[Lisa Randall] people will increasingly value truth (over truthiness). After recent digressions into beliefs and images dominating current thought, I'm anticipating that society will increasingly recognize and understand the value of knowledge. People will want to make their own critical judgments, know more facts, and stop deferring to questionable authorities or visual media for their education. I don't necessarily think everyone will do so. But I'm optimistic that the ones who do won't remain a silent minority.
[William Calvin, among many who make global warming a priority] I think it likely that the leaders of the major religious groups will soon come to see climate change as a serious failure of stewardship. And once they see our present fossil fuel use as a deeply immoral imposition on other people and unborn generations, their arguments will trump the talk-endlessly-to-buy-time business objections
[Neil Gershenfeld] it's ironic that religion has had its Reformation but that the role of a research university would be recognizable to a medieval monk. The future that I'm optimistic about is one in which the creation as well as consumption of scientific knowledge is potentially accessible to anyone.
[Clay Shirky] We will see a gradual spread of things like evidence-based politics and law — what is the evidence that this expenditure, or that proposed bill, will have the predicted result?
...We will learn more about the human condition in the next two decades years than we did in the last two millennia, and we will then begin to apply what we learn, everywhere. Evidence-based treaties. Evidence-based teaching. Evidence-based industrial design. Evidence-based parenting.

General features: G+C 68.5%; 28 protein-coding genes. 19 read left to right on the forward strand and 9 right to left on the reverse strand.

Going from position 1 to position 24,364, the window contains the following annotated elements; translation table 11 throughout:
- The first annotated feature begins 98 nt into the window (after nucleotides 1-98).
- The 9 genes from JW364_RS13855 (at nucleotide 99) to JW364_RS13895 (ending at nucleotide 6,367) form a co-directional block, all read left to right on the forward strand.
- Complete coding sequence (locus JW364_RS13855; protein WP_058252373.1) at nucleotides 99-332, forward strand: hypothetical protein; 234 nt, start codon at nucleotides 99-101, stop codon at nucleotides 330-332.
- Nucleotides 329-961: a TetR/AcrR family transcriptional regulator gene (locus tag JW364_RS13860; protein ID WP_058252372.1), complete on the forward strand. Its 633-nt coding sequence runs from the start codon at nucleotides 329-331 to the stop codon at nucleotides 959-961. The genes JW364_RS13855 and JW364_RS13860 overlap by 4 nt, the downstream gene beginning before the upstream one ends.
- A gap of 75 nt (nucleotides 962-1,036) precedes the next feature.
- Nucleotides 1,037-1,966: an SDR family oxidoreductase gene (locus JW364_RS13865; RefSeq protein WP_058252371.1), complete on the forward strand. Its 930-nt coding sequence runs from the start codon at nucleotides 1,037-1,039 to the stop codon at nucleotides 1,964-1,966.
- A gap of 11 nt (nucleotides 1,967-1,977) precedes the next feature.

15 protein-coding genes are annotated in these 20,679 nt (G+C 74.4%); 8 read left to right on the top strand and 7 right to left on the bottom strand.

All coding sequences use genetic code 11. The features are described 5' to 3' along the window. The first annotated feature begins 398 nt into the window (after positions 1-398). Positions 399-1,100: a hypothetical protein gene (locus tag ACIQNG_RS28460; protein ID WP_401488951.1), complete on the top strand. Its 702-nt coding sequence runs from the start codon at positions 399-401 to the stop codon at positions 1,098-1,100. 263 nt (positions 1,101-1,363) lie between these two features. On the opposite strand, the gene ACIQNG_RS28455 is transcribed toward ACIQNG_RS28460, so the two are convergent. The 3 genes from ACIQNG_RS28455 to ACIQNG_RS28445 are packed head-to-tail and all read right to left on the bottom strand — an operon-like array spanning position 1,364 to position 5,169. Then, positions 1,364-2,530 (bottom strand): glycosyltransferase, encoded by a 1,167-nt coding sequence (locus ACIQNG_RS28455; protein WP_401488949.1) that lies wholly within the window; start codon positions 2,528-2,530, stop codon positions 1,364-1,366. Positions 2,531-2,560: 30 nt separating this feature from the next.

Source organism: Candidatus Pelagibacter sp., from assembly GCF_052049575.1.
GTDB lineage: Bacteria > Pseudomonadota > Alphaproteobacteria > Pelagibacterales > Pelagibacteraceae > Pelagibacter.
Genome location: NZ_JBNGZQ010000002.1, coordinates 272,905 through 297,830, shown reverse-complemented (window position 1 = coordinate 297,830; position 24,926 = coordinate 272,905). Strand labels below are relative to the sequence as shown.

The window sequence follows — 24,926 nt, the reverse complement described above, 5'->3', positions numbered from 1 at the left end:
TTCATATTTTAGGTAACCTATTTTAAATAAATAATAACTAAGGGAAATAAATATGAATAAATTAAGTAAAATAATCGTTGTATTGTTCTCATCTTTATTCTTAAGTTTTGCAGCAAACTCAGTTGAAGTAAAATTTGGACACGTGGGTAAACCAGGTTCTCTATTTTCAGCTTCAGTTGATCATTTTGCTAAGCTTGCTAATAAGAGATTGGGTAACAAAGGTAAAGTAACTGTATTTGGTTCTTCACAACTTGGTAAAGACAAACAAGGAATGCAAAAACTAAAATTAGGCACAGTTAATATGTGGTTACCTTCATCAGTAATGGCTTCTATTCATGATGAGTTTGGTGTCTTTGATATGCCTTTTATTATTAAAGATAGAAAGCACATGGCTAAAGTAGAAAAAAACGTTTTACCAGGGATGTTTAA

[Nicholas Humphrey] If I had lived in the year 1007, and had been asked what I looked forward to for my descendants in the next millennium, I might have imagined many wonderful possibilities. But I would not — because I could not — have imagined the music of Mozart, the painting of Rothko, the sonnets of Shakespeare, the novels of Dostoyevsky
[Esther Dyson] Many of the venture capitalists I know are turning to environmental and energy investments; the more adventurous ones are looking at health care (not just drugs), low-end PCs, products for the masses. They are funding training schools in India — for-profit — rather than just donating to legacy universities in the US.
[Alex Pentland] Ten years ago, half of humanity had never made a phone call and only 20% of humanity had regular access to communications. Today 70% of humanity can place a telephone call or, more likely, send an SMS message
[Oliver Morton] New materials and new material-processing techniques should allow the cost of installed photovoltaic capacity to be halved in the next few years, and there is room for considerable further improvement after that: while wind power, nuclear power and dams are not going to become radically cheaper to install, solar power capacity is.